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. Last Updated: 07/27/2016

Miners Agree to Break In Ural Railroad Protest

Coal miners protesting unpaid wages agreed Friday to lift a two-week blockade of the Trans-Siberian Railroad in the Chelyabinsk region, while others continued a hunger strike in the Far East, news agencies reported.

Miners from the Chelyabinskugol company agreed to suspend their protest after meeting with local government officials in the town of Kopeisk in the Ural Mountains region, Interfax reported. But the miners threatened to sit back down on the tracks Aug. 15 if overdue wages aren't paid by that date.

Until then, they will picket alongside the railroad, the news agency reported.

Chelyabinsk region governor Pyotr Sumin said through a spokesman that the federal government had promised a one-time cash payment of 25 million rubles ($4 million) to help pay the miners. Sumin also said he would find an additional 12 million rubles, which he said would come from debtors to the local budget.

In Partizansk in the Far East, 39 coal miners and 22 workers from the mine's bus depot and electric shops suspended their 11-day hunger strike, according to NTV television. The hunger strikers are demanding back wages and guarantees of employment after the mines are closed.

Supporters of the Partizansk hunger strikers said that if the demands are not fulfilled by Aug. 14 they will block the Partizansk-Nakhodka railway line, cutting off international ports in the Primorye region from the rest of Russia.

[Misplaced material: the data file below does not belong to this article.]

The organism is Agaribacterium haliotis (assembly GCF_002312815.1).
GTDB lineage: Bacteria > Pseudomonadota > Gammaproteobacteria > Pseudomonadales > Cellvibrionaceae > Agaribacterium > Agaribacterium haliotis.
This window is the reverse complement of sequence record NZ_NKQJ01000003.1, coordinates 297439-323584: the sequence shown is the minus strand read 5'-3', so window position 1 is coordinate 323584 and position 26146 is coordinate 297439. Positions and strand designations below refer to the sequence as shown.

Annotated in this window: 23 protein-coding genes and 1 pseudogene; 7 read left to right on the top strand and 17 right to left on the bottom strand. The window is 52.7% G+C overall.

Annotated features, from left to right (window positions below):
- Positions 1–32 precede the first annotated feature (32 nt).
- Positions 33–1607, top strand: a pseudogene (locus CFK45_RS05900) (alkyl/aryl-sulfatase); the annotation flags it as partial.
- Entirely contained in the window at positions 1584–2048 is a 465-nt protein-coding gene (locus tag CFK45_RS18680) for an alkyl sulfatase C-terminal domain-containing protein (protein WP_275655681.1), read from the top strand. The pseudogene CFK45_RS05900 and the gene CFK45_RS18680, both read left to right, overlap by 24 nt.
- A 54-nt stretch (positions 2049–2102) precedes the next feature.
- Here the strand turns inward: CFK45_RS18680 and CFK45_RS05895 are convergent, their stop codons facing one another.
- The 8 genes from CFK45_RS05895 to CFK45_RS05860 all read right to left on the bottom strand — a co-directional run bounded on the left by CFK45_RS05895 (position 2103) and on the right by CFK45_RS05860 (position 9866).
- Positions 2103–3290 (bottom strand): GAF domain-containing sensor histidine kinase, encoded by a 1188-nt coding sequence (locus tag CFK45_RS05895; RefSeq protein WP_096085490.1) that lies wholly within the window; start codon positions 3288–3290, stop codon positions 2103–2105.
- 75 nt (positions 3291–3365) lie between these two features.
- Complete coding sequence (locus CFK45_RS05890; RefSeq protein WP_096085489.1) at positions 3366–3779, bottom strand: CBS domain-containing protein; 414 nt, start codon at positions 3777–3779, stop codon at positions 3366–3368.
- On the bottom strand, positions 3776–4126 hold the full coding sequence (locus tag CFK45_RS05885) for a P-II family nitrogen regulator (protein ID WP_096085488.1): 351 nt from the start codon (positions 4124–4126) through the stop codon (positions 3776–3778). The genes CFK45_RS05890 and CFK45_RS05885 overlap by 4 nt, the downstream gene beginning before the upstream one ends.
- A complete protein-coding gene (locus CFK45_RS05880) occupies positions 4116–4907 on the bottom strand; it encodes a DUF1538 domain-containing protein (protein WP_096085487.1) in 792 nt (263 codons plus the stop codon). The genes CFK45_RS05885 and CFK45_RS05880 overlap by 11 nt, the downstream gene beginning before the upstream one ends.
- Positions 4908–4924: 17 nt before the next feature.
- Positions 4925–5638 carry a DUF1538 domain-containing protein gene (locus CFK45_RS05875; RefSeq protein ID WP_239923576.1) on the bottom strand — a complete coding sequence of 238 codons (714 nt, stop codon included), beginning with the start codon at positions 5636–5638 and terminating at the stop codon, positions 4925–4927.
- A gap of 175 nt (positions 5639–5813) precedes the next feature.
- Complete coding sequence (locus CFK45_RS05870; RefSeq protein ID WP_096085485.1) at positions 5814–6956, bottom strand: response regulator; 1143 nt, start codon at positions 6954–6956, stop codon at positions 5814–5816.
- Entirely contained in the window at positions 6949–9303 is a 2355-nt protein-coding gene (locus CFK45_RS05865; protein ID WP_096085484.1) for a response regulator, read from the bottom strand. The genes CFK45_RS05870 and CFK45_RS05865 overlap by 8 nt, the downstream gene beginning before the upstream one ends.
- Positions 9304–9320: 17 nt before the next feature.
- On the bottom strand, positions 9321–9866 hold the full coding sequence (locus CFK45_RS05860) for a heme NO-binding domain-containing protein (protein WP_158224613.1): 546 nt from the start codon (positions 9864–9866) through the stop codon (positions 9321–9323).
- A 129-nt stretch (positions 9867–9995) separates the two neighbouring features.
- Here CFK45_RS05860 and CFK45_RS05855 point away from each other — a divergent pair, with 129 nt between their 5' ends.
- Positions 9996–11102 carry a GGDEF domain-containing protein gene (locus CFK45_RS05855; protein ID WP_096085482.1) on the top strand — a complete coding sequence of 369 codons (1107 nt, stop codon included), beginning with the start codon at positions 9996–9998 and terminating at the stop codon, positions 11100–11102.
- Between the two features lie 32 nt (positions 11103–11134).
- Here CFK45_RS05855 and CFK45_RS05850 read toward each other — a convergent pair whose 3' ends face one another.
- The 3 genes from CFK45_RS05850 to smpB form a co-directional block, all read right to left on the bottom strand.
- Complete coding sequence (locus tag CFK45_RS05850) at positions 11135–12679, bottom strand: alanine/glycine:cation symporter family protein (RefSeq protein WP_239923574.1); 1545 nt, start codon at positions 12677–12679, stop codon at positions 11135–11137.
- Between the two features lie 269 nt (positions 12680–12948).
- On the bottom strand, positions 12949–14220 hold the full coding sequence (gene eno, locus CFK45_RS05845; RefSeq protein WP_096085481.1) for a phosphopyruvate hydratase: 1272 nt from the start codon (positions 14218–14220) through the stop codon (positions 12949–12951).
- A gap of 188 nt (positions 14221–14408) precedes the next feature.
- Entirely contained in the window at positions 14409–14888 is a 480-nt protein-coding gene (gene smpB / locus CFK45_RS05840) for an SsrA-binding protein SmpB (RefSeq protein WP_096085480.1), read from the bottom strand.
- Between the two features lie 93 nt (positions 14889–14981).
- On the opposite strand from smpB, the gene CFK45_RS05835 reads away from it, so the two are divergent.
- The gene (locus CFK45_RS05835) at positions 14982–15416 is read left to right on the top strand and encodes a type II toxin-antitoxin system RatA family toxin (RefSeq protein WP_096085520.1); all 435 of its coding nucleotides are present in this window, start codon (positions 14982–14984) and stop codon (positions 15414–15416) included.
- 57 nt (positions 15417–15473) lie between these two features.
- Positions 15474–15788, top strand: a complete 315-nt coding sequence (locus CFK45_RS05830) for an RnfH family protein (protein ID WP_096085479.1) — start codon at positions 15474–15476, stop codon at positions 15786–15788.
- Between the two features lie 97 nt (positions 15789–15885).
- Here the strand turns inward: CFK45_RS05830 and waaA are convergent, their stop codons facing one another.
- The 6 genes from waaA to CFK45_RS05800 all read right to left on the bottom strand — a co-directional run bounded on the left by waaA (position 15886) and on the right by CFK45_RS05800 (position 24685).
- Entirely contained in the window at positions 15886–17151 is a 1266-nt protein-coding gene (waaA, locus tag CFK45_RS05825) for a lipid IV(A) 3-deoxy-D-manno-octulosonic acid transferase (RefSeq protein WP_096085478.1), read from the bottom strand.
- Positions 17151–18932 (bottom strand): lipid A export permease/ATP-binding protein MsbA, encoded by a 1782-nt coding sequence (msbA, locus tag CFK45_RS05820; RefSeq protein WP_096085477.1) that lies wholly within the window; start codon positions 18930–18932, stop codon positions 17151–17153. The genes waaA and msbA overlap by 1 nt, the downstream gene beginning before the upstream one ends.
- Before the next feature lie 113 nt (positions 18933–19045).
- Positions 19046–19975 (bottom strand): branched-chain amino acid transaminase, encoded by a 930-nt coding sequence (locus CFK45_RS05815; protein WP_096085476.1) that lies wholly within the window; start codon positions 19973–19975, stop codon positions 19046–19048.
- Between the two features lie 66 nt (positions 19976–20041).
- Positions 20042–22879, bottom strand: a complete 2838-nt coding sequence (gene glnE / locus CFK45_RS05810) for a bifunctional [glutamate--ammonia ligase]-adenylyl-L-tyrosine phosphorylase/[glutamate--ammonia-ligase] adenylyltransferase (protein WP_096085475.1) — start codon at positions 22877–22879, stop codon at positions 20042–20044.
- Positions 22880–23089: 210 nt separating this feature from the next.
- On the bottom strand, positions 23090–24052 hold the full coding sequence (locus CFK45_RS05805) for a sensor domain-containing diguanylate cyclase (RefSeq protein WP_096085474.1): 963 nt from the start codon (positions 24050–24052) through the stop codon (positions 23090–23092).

The government has recently toughened its line toward the miners. First Deputy Prime Minister Boris Nemtsov said Thursday that the government will withhold subsidies to mines in regions where workers continue to block the tracks. He also said criminal cases would be brought against some of them.

The Independent Union of Miners called Friday for Nemtsov's resignation, saying his remarks showed that he "did not understand the relationship between workers, employers and government representatives in a normal society."

The government says that Russia's unprofitable coal industry faces a restructuring under which dozens of mines that are no longer economically viable will close forever. The miners are the most vociferous group among Russia's unpaid workers, who number in the millions and include both government and private-sector employees.

Most of the wage debts are owed by private-sector enterprises, but the problem is compounded by the cash-strapped government's failure to pay its bills.